First Click: The death of garbage in, garbage out

August 16th, 2016

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For most of their history, computers have obeyed human commands with an uncritical, unquestioning diligence. It seemed like an enduring truth of computing that if you fed a machine erroneous information, you would get errors in return. We even coined an aphorism for it — garbage in, garbage out — but somewhere over the past few years, that truth has subtly lapsed.

Just look at your phone’s autocorrect. You feed that thing garbage every single day and it produces reasonably coherent expressions in response. Predictive texting keeps growing in sophistication, with the latest varieties using neighboring words to more accurately estimate the ham-fisted typist’s intended meaning. It’s no overstatement to say that without autocorrect, touchscreen keyboards would never have stood a chance against physical keys — people are just much more precise with the tactile nubs of a real keyboard.

It’s the evolution of machine intelligence that has made modern phones possible, and it’s the thing that underpins the most exciting developments for the future. One way to recognize AI, or artificial intelligence, is the erosion of the old truism of garbage in, garbage out. Machine learning algorithms are being developed to make cars smart enough to drive themselves; that will require AI capable of taking bad information, such as an obscured oncoming pedestrian, and making sense of it using further inputs and data.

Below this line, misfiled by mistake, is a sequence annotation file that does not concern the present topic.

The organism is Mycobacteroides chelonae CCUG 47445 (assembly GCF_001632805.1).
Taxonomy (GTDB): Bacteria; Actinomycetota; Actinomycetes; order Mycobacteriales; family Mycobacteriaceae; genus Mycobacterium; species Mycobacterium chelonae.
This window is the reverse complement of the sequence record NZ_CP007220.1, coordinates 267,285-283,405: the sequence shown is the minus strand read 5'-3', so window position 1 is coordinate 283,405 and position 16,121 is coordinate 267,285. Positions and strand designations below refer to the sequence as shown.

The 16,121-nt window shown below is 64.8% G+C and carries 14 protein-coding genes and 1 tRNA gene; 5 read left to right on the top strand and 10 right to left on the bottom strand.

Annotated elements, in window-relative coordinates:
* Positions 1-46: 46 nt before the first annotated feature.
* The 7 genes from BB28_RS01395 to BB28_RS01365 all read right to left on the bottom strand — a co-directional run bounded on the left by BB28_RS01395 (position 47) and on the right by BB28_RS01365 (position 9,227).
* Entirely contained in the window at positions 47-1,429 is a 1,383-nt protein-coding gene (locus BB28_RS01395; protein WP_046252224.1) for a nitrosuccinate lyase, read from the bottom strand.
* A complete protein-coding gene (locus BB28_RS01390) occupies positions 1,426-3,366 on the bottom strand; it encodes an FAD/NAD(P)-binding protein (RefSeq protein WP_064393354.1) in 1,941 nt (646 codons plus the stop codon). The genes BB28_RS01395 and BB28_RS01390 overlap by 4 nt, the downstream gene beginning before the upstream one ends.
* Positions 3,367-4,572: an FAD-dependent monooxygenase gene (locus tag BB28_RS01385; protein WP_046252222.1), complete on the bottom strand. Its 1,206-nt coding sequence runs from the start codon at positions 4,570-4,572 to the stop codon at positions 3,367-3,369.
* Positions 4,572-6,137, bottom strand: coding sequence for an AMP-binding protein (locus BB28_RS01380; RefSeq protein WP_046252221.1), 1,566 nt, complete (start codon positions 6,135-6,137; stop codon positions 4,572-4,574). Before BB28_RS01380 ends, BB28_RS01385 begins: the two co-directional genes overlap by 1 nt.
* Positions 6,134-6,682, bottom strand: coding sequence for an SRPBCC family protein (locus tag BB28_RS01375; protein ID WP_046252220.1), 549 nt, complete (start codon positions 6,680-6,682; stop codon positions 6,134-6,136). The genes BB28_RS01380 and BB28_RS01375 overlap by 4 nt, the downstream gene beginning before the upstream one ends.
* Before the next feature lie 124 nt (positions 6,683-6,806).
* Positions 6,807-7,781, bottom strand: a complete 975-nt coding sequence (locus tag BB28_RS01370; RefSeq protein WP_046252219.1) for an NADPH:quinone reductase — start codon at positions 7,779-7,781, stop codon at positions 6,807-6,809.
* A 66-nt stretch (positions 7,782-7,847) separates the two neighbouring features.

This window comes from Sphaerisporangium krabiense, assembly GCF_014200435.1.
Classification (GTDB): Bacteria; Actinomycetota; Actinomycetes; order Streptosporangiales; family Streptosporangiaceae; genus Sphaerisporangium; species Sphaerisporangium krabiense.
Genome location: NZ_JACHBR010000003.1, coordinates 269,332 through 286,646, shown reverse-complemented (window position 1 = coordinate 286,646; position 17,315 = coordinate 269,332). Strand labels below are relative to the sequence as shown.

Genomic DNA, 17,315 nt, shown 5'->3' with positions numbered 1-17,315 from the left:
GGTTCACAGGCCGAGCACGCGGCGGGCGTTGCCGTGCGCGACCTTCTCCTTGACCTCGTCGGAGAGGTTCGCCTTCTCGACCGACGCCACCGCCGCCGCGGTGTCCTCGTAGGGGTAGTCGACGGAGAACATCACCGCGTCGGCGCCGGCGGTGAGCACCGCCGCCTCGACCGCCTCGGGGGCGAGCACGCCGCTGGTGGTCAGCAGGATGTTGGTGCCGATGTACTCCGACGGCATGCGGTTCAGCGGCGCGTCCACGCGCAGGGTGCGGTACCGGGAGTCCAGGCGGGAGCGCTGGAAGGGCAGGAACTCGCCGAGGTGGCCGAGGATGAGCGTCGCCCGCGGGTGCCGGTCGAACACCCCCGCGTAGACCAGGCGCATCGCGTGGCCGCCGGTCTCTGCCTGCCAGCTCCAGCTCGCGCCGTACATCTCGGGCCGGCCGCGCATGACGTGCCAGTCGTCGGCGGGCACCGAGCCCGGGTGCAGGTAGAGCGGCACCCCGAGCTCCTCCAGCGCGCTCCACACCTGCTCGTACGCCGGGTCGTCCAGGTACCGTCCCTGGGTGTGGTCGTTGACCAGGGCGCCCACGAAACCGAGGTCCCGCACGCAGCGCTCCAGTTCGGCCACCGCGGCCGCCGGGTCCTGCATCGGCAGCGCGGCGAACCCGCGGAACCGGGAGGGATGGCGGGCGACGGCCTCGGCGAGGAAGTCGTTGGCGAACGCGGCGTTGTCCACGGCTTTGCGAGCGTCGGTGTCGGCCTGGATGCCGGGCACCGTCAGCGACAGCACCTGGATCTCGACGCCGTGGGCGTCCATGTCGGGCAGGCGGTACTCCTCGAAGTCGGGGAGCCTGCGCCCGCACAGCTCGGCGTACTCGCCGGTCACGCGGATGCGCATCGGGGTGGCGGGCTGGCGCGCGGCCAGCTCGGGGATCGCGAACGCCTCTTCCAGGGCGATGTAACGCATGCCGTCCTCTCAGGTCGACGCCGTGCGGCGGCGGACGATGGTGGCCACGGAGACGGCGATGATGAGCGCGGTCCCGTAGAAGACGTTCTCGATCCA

The greatest change of the modern age is in the fact that we can now feed computers flawed information and they can filter out the impurities and errors. At least to a degree. You still can’t mash your fist against a touchscreen and expect Shakespearean prose to pour out the other end. But the thrilling thing is that, with contextual awareness constantly growing, maybe one day that’s exactly how we’ll communicate — with computers being smart enough to predict what people want to say and users simply selecting the most apt articulation of their message. That is already happening with Google’s Inbox and its Android messaging app, Allo, both of which exhibit a disquieting degree of accuracy in their guesses.

As we move forward, the amount of direct information we need to provide to a computer to get it to do something will diminishing to almost nothing. There’s no great magic to any of this; it’s just a matter of computers having so many inputs of data — both from ambient sources of information and historic learning they’ve accumulated over time – that any garbage we might throw their way is no longer enough to trip them up.

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